By Cafe Society
By Kristin Pazulski
By Chris Utterback
By Cafe Society
By Jamie Swinnerton
By Jamie Swinnerton
By Mark Antonation
By Lori Midson
And when those circumstances came along -- when Evangeline closed and the space went dark -- Moore locked himself inside and went to work. He did the entire refit himself: He laid the leopard-print carpet and every tile on the floor, built the banquettes with his own hands, designed the open kitchen with its copper-topped bar. "It was weird," he says. "It was a trip. I hadn't been in a kitchen in ten years. Hadn't put on a chef's coat in ten years. It was so scary, all that time. And all of a sudden, I'm opening a restaurant in a week. People are calling me Œchef.' I didn't know if I could do it."
He'd certainly done it before. Moore wasn't just some shlub who'd read a couple of books and watched too much Food Network, but a pro who'd done his time on the front lines of the revolution while it was happening. He'd trained under Tower (or, more accurately, under Tower's cadre of underbosses who were probably more talented, anyhow) at every hot San Francisco address in the late '80s and early '90s: Stars, Stars Cafe, the short-lived Speedo 690, MacArthur Park. He was there when all of American cuisine was going through a wrenching paradigm shift fired by Tower's ruthless brand of celebrity self-promotion and the cooking that he and Jonathan Waxman and Wolfgang Puck and Alice Waters and even our own Mel Master were doing in kitchens in S.F., Los Angeles and New York. This was a man who took his inspiration from the source, not from second-, third- and fourth-hand reinterpretations of what California Cuisine had meant to the restaurant world.
In this industry, trends and fads go cannibal at the least excuse, eating their young like crazy, growing fat and insipid on their own incestuous imitators. But Moore had something going for him even better than his history on the coast: He'd walked at the right time, turning his back on the life ten years ago, before the worst of the sins started being committed in Waters's and Tower's names. He'd come out clean, with a purity of influence that isn't just rare, but pretty much non-existent.
Oyster shooters: $8
Chinese short ribs: $8
Monsoon dumplings: $6
Rock shrimp: $8
Grilled salmon: $18
Pumpkin ravioli: $15
Grilled swordfish: $19
Beef filet: $25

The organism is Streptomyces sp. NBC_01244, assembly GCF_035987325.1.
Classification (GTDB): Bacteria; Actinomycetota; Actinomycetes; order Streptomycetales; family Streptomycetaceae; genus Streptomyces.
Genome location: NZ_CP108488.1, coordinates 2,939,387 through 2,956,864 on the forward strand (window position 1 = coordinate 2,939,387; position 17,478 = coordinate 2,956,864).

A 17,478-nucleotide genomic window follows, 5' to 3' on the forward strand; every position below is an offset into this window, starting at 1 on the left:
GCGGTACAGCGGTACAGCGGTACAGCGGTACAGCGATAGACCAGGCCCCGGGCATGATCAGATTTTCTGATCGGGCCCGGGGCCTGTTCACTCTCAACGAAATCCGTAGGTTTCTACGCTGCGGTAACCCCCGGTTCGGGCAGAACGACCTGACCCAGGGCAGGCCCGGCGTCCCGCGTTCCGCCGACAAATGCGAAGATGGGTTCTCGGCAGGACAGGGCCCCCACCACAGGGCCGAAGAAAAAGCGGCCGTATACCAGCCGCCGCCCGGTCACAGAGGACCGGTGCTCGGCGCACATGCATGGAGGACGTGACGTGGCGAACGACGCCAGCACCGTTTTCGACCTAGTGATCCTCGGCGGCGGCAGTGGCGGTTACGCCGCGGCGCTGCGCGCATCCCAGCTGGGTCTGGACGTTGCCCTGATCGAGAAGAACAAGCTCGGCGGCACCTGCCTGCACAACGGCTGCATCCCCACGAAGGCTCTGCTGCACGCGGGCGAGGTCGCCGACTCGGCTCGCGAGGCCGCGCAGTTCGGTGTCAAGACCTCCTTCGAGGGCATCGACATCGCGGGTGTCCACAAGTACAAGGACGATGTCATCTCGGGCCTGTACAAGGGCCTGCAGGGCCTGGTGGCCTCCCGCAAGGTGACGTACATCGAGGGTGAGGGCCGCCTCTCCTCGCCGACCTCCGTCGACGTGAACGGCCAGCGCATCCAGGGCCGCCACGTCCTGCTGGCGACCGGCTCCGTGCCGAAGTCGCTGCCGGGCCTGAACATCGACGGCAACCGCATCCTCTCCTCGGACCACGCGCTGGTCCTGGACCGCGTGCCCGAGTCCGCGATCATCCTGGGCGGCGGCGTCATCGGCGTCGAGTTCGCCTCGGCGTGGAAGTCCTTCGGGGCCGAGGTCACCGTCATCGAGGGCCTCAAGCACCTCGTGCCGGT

From the beginning, that clarity showed in Deluxe's menu -- an untainted artifact from back in the day, when California Cuisine was the hottest thing going. But his ten years' absence from the line also showed in his moves. In those first stumbling months, it was like Moore was cooking with mittens on, struggling along on crutches, desperately fighting to get his groove back. Rather than sell his stove, Moore kept trying.
But it was worth every day of struggle, because now he's cooking at the level that such a menu demands in order to be anything but a snooze. And he's not only got my attention, he's turned my prejudiced affections in his favor.
That menu includes a dish that might have been on a Chez Panisse prix fixe fifteen years ago: grilled salmon mounted over a warm white-bean salad, dressed with baby spinach greens and a roasted red-pepper aioli. For the past year, Moore has been nudging and tweaking and tinkering with this dish -- getting reaccustomed to the high-end grilling that was such a pillar of the California food revolution, stripping away all the flaws and unnecessary flavors -- until, today, it is a perfect example of the form.
During several visits last month -- hours spent sprawled along the banquette seats, or crouched at the copper bar watching Moore and sous Sean Beede (a Johnson & Wales veteran who exploded another lovingly held prejudice of mine, this one against C-school grads) work, listening to the hot jazz on the sound system and the electric buzz of full house after full house behind me -- I cemented my admiration for Deluxe's turnaround and the chef's second act. I fell in love as I ate grilled swordfish with cilantro pesto and an avocado salsa that might as well have been a poke in the ribs to all those cooks who never made it out of the Bay Area scene, and barbecued short ribs in Chinese five-spice hoisin stacked like a pile of Lincoln Logs on the plate, a dish that grew out of the L.A. line cook's impish urge to watch Beverly Hills ingenues in thousand-dollar dresses try to eat with their fingers without messing up their manicures. (Why do you think the open kitchen was invented, anyway? You don't really think it was because the cooks wanted diners to see them?)
Not having a manicure to worry about, I tore into the ribs. The meat was beautifully tender, just peeling off the bone, the sauce a smoggy-sweet charred glaze with that 10 percent Asian backbite that was such a hallmark of the '80s flavor. I also devoured simple, flash-fried rock shrimp served like popcorn in a bowl with just a little remoulade and a squeeze of lemon, and garlic-spiked chicken and ginger dumplings swimming in a broth made of chile heat and smoke. Deluxe has offered crab cakes as a special since the day the place opened; on a night I finally showed up early enough to wrap my teeth around the last available order, I found them a bit too daintily presented (four mini-cakes on a white plate daubed with a Nagel smear of thick basil aioli) but incredibly rich and tasty, and topped with that inescapable dot of salsa fresca without which no Californian dish is complete.